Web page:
The Sabbath was made for us.
“… the Sabbath was made for man, not man for the Sabbath.”Mark 2:27
We must be still and know God will handle all matters of the day if we center ourselves on Him. With Sabbath, our lives grow easier, not harder, because his yoke lightens our load. I know that’s an absurd idea in a world where we’re barely keeping afloat despite our hard, constant work. But having experimented with Sabbath despite my way-too-overburdened lifestyle, I can confirm the truth. God has shifted and plucked the lines of my life to ensure Sabbath does not throw my life astray.
Are all Sabbaths the same?
I don’t think so. It should contain essentials, like being God-centered and restful, but I believe it’s also dependent upon your heart.
God didn’t hand down a huge list of do’s and don’t’s for Sabbath, other than a few examples (like those in the aforementioned Exodus passage). He seems less concerned with the surface rules and more with the status of the heart (I glean this partly from Matthew 12:1-8).
Something unusual about my Sabbath is I try to avoid going out of my way to help people, unless someone in my immediate vicinity needs it. Sounds very un-loving, huh? But, see, my heart has a special problem: I help too much. (Any other Enneagram 2s here?) I’m addicted to helping people, and that’s where I source most of my value. I don’t feel loved unless I’m helping. And I don’t pursue God’s calling for me, but simply what seems “good” and “right.” It’s all unhealthy.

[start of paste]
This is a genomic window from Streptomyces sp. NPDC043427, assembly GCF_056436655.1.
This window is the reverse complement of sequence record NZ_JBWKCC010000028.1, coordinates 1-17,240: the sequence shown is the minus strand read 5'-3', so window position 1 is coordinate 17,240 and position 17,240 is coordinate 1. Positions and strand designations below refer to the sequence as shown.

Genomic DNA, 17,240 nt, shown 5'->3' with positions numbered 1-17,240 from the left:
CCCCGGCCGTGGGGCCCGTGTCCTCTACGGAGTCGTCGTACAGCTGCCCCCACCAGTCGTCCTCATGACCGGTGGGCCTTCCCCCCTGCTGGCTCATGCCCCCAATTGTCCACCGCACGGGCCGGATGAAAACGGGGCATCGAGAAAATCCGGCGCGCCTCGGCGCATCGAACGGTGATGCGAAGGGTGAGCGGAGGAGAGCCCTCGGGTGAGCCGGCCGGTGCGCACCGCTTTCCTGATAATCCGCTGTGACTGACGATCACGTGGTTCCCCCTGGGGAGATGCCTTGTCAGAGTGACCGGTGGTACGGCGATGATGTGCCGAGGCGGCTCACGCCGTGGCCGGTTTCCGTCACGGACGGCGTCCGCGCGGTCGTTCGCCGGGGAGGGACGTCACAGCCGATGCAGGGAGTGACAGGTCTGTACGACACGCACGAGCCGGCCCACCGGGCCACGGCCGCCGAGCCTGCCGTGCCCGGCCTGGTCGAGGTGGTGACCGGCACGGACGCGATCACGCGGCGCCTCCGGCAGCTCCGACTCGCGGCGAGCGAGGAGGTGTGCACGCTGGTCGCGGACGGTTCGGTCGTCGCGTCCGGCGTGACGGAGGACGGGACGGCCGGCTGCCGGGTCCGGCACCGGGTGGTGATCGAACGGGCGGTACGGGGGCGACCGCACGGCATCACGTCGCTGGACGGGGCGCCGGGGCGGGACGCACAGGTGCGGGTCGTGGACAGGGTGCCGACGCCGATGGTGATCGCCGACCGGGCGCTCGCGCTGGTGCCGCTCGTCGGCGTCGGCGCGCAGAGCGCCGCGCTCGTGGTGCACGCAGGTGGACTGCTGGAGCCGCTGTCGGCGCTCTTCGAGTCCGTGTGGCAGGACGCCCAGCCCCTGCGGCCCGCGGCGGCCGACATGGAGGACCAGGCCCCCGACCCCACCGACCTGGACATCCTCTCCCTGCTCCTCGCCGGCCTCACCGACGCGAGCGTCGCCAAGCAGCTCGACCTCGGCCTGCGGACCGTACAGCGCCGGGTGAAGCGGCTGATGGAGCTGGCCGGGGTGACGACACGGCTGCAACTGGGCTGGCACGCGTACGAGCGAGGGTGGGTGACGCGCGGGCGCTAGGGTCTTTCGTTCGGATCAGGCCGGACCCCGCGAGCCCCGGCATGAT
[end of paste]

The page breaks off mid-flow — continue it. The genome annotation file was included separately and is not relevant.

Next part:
It leads me to neglecting my most important identity as a beloved son of God, burning myself out to the point of being unable to help effectively, and disrespecting the body God crafted and rescued from death many times.
Sabbath helps me to dwell on God’s love for me and refocus/reenergize myself for the rest of the week’s ministry. Remember what I said earlier? “The Sabbath reminds us that God blesses us through His grace, not our labor.” When I put God’s Sabbath above my obsession with helping others and working hard, I fight those idols.
On Sabbath, I trust God will take care of my friends and youth mentees for me. I trust He will take care of me. He does. The world doesn’t stop spinning when I sit on those Monterey cliffs and watch the seagulls. It’s on those cliffs that the world continues spinning, and I meditate on God as the creator and controller. I am but a servant who has been commanded to rest. So, I do.